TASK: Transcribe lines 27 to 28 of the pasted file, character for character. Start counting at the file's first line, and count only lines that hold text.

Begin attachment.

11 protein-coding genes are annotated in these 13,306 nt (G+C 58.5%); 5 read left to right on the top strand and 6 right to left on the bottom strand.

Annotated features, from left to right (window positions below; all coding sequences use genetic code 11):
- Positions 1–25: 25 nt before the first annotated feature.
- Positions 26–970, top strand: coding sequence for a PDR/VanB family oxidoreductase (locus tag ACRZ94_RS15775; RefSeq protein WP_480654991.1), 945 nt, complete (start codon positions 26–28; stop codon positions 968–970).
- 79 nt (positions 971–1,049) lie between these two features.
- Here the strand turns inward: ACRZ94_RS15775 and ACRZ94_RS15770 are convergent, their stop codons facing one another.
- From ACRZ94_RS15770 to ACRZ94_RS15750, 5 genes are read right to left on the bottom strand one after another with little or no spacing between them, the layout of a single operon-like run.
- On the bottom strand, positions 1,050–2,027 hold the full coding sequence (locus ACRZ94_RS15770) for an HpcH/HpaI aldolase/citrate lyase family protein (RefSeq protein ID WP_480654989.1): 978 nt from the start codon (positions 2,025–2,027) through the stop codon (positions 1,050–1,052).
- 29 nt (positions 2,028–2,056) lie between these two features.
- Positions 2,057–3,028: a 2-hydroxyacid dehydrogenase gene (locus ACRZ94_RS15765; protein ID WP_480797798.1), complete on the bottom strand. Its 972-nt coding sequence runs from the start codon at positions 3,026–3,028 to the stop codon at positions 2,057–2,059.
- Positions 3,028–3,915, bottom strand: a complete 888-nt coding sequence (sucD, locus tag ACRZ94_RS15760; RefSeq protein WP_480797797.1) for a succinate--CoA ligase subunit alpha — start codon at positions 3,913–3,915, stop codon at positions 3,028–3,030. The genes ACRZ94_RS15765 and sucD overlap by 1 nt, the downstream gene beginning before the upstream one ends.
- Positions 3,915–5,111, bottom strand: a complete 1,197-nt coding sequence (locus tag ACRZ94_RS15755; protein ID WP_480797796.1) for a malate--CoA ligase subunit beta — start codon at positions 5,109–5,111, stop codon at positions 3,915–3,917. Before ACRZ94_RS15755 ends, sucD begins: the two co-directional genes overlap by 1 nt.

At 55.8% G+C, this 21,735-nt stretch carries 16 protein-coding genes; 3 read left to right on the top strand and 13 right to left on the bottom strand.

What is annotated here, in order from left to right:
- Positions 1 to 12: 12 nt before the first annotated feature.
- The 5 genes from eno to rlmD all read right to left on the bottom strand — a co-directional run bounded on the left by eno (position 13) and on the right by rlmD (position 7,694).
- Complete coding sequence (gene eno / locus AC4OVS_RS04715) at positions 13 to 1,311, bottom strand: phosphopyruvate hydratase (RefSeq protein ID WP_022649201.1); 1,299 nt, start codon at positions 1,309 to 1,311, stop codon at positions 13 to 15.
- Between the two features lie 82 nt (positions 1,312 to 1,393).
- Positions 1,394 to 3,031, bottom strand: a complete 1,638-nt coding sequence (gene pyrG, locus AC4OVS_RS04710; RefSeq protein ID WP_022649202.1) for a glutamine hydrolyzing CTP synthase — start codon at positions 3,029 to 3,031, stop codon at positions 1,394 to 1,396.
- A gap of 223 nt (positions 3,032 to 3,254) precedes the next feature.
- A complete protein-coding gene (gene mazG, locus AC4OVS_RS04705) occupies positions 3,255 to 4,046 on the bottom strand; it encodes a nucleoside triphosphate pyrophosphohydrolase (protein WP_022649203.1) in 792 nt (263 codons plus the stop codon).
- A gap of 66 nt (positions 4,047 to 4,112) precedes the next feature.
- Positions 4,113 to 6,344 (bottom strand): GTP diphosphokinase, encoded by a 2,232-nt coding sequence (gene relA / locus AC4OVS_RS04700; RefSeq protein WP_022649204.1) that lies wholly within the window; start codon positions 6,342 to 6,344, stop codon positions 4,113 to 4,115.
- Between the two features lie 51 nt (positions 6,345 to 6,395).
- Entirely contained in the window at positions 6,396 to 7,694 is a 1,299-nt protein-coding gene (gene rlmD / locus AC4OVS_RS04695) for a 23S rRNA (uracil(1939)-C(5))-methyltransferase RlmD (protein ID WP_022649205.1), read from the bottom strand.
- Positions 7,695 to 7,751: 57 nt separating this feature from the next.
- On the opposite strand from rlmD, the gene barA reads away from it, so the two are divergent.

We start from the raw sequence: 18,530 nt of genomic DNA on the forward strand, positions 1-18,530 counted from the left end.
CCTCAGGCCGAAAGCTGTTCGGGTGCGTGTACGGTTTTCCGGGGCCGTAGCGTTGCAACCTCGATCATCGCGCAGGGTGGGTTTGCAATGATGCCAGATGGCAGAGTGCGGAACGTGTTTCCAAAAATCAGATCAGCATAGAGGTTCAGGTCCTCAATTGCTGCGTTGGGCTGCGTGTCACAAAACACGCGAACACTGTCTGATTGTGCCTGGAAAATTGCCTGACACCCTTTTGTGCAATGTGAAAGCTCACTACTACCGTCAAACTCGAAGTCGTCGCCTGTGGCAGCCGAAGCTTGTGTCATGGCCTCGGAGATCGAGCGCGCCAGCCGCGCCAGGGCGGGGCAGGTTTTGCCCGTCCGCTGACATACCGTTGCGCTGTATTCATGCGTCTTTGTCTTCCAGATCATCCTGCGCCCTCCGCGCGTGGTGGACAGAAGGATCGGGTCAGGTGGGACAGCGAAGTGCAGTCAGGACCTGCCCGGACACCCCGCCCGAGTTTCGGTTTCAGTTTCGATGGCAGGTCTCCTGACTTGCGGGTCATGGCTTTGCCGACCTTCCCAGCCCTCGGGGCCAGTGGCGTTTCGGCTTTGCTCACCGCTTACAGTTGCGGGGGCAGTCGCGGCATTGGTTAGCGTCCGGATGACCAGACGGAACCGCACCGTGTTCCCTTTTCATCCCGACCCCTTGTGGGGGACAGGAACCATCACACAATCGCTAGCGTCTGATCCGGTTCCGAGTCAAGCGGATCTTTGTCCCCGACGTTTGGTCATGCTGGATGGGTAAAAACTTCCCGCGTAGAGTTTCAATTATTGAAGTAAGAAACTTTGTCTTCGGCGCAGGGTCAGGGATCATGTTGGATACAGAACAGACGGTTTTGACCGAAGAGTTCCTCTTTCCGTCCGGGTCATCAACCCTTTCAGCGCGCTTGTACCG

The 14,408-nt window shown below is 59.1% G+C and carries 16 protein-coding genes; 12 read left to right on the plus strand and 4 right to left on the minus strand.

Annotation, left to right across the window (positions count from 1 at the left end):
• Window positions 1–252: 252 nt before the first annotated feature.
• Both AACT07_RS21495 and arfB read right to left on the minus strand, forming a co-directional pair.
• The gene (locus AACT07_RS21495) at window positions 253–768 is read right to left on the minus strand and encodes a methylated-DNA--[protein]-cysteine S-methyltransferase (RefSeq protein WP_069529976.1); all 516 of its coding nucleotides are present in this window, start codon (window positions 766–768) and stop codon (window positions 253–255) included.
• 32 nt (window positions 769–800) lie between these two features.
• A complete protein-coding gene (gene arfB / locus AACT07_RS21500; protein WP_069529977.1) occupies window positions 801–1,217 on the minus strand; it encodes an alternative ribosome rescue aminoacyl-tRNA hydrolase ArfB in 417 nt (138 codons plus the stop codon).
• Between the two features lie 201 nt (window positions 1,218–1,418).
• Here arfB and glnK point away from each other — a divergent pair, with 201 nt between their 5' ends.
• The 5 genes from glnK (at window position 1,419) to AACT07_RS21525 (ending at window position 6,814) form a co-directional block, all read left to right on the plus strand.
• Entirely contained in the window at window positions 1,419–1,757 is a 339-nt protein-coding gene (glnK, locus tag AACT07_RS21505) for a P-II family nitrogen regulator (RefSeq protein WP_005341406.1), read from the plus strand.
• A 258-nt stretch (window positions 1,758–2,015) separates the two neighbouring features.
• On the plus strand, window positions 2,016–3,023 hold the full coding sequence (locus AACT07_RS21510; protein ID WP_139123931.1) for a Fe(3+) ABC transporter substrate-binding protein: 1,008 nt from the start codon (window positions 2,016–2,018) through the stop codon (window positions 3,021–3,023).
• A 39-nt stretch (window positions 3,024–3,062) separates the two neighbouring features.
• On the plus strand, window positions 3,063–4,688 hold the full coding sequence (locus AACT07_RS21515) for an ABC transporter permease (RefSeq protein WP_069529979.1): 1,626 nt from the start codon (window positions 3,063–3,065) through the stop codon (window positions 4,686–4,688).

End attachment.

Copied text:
- On the opposite strand from rlmD, the gene barA reads away from it, so the two are divergent.

We start from the raw sequence: 18,530 nt of genomic DNA on the forward strand, positions 1-18,530 counted from the left end.